Day 167- Sunday, 8/26- Rangeley, ME- (0) (1670.3)

Had to take an early zero here to do some resupply. We have been slack packing for the past few days, and therefore didn’t need to carry much food at all- pretty much just lunch since we can eat breakfast and dinner at the hostels or towns. But the next 2 days we will switch back to regular backpacking and carrying our own packs, so we needed to resupply groceries. We hiked 11.5 hours yesterday, so couldn’t nero or get anything done yesterday, and it just made the most sense to resupply and recoup today. And honestly, my body was pretty sore after yesterday’s hike over the 5 peaks. We had initially planned to keep slack-packing for the next several days, but the owner here said the next 2 days, especially tomorrow, aren’t too bad, so we felt like we were just wasting money paying for the slack. And although we have definitely come through some tough terrain, the really crazy infamous stuff is still 2 days ahead of us. So it’s back to carrying our packs for the next 2 days. Hope to slack a couple more days further up in the hard stuff. Partially depends on my hiking partner here. She has a sore knee and has just started the trail, so doesn’t have her trail legs yet, so I may pull ahead of her. Our other 2 friends who I really liked apparently decided to quit the trail today. They both had stomach issues, so I guess that played a role. They were just doing a section hike to New York, so weren’t thru hiking, but still a bummer that I won’t be seeing them along the way anymore.

Nice town day today. Rangeley is a really quaint town with everything within walking distance. Library, coffee shops, laundromat, restaurants, outfitters, etc. Spotty phone service but tons of places with WiFi, so we could get our stuff done. I caught up on watching the Broncos 3rd preseason game while doing laundry, then got some lunch, chilled at a coffee shop, got an ice cream, resupplied at the outfitter and supermarket, etc. Always feel very refreshed after a day like today.

Talked to my brother today. A few years ago he found his biological birth mother (we adopted him at 2 weeks old). They have developed a close relationship on the phone over the past few years, and so a couple Christmases ago my gift to him was the offer to pay for his ticket to go see her in person whenever he had time. Well unfortunately he just found out that she is dying of stomach cancer and hospice has already been called. So he finally is cashing in on his Christmas gift. He will fly out to see her for the first and last time in a couple days. Sad situation, but I’m glad he can go see her at least once and get some closure.

Day 168- Monday, 8/27- Beamis Stream Campsite- (14.0 miles) (1684.3 total)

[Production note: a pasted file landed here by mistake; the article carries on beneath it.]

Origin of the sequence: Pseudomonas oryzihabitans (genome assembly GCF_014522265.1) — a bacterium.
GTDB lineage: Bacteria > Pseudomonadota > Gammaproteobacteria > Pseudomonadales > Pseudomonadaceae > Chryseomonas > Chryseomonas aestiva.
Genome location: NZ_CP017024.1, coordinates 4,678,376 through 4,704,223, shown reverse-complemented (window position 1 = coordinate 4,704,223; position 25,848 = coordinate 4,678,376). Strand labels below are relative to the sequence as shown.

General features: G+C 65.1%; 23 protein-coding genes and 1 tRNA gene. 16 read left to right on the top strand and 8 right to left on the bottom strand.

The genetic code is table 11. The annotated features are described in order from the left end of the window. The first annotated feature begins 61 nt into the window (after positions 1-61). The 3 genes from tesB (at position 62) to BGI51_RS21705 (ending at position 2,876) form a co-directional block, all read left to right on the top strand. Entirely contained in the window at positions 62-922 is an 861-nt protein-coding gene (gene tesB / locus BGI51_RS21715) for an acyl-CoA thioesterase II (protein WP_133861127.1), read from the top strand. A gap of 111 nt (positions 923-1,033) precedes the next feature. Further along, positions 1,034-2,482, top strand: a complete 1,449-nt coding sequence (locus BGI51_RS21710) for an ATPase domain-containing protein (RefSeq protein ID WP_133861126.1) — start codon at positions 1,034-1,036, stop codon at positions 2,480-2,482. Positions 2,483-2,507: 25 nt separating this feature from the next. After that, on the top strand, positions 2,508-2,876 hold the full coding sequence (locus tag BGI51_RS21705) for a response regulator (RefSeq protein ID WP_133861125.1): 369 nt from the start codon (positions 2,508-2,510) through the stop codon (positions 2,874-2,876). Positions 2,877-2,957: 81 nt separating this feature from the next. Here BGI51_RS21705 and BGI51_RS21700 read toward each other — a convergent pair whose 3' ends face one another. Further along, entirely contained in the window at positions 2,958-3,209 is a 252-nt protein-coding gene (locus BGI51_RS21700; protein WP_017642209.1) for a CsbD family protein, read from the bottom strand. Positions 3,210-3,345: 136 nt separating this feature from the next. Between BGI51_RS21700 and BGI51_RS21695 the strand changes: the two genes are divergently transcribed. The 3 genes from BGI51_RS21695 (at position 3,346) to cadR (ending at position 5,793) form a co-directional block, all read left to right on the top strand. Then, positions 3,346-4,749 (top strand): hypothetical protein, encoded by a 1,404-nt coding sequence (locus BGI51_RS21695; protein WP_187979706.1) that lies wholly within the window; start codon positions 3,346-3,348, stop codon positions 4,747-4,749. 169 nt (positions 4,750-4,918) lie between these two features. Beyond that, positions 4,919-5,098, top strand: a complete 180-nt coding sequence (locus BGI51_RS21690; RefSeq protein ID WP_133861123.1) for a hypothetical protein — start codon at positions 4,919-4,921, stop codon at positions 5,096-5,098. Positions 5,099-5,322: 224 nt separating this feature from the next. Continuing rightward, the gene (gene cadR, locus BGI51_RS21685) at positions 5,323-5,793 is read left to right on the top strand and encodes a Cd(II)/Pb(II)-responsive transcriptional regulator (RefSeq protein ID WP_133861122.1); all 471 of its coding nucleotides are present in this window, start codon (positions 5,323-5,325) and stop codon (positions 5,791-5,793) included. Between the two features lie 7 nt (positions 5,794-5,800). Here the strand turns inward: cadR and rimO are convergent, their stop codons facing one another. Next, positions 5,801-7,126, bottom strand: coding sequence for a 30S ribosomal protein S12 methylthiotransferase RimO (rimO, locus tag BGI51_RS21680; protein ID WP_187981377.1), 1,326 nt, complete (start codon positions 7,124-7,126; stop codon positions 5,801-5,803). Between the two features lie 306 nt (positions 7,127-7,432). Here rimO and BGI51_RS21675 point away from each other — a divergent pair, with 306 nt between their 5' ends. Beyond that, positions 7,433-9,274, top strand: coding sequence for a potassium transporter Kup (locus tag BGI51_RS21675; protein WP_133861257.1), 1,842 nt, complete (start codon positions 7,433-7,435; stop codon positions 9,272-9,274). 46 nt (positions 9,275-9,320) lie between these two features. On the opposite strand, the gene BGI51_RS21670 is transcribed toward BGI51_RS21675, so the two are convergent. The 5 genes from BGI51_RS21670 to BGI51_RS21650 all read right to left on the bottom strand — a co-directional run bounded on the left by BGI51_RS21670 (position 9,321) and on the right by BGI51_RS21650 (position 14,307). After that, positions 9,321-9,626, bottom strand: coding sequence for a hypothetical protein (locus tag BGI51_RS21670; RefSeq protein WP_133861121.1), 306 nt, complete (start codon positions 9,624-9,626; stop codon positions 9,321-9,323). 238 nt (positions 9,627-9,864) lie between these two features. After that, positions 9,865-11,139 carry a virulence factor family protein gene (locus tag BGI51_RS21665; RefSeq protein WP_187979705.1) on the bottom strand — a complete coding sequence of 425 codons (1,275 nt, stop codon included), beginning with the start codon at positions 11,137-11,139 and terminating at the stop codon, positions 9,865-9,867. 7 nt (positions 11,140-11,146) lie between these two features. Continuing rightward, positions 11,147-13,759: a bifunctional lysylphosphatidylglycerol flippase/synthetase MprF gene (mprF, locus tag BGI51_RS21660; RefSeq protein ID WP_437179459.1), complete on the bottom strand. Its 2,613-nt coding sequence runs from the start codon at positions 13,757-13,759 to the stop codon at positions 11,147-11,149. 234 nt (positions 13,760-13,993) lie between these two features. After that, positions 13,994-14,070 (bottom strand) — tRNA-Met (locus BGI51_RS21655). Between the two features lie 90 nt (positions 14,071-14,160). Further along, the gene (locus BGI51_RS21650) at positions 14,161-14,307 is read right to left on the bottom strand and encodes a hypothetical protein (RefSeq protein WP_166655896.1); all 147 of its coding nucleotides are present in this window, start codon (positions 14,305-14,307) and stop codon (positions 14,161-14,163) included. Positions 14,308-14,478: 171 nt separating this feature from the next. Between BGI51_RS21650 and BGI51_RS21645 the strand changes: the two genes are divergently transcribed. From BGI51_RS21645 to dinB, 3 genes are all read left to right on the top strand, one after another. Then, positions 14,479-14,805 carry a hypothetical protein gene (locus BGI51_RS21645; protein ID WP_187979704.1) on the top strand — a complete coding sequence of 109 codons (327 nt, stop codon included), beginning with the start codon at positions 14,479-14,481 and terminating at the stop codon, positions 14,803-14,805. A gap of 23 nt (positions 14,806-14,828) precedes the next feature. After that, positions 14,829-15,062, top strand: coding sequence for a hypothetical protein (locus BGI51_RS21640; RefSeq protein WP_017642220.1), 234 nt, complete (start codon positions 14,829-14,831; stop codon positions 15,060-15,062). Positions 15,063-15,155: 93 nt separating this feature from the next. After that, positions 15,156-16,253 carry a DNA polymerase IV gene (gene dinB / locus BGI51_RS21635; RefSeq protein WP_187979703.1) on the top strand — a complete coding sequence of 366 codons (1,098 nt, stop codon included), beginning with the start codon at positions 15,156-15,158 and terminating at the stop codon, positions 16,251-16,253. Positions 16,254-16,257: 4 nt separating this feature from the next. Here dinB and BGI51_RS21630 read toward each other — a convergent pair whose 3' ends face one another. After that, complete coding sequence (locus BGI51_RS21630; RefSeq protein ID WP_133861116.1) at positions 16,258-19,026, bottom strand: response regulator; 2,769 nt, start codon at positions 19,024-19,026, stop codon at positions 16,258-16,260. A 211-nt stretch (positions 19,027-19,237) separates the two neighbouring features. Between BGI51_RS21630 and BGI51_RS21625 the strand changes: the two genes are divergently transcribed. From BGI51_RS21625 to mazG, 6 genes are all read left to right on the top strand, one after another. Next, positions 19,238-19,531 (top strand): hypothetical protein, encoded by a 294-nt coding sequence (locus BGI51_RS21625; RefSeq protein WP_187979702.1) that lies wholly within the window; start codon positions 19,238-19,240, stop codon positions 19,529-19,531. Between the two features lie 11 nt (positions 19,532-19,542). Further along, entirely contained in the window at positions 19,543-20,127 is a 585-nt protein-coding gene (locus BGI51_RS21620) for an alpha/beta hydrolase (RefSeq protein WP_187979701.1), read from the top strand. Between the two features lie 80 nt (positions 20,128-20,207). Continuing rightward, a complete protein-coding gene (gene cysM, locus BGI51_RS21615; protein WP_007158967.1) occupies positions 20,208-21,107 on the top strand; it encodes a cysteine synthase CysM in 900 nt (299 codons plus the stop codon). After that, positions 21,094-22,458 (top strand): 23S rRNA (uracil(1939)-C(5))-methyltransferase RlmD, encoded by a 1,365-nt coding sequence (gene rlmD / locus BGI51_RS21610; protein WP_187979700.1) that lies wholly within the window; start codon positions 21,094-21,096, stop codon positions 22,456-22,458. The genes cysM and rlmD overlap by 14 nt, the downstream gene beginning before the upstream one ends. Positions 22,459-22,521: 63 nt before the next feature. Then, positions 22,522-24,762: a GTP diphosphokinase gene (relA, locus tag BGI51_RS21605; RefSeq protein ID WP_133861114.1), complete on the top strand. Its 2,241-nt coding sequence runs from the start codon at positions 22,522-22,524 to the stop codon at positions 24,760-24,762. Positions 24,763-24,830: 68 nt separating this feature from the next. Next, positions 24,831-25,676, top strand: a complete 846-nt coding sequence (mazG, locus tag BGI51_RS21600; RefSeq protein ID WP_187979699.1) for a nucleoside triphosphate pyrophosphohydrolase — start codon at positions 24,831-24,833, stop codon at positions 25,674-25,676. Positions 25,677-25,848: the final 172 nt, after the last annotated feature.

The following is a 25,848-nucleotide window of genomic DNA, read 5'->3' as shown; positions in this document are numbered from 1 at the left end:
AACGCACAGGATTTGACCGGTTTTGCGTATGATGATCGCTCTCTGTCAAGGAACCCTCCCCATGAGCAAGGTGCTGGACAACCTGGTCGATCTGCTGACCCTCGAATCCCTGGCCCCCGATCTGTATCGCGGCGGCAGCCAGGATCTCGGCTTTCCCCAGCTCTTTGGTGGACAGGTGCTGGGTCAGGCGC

Last night, Kat informed me that she was planning to stay at least another day or 2 at The Hiker Hut. Her knee is bothering her and she needs more time to rest it, and also the owner of The Hiker Hut, Steve, made her a nice offer to stay there for free for a month- she just needs to pay for her food. Kat is a freelance journalist in the UK and has some projects she is working on while on the hike. So she is considering his offer and may just use the coming month as a writing retreat. We will see. We were sitting around the campfire last night talking just before bed, and she started asking me questions about my charity cause that I’m hiking for. I explained more and she suddenly said that she wanted to interview me and make a pitch to The Guardian, the British newspaper, with this story idea. Who knows what this will lead to, but I did the interview and she took some pictures of me with my pack this morning. I’m always crossing my fingers for more exposure, especially in a major news outlet, so hopefully this will turn in to something. Time will tell. Awesome of her to take an interest and try to run with it tho. She has mainly written about the automotive industry in her career, but she is ready for a new direction and seems to want to branch into more human interest subjects. Could be a win-win. We will see.

I’ve lost all 3 of my recent hiking partners over the last day or so. People come, people go out here. So, I headed out solo this morning. It was actually relatively flat terrain today, although quite a bit of mud, and the usual roots and rocks. But a pretty smooth day overall. Ran into Cato and Papa G, 2 excellent guys that I knew before. Great to see them but sad to hike in the opposite direction after we met.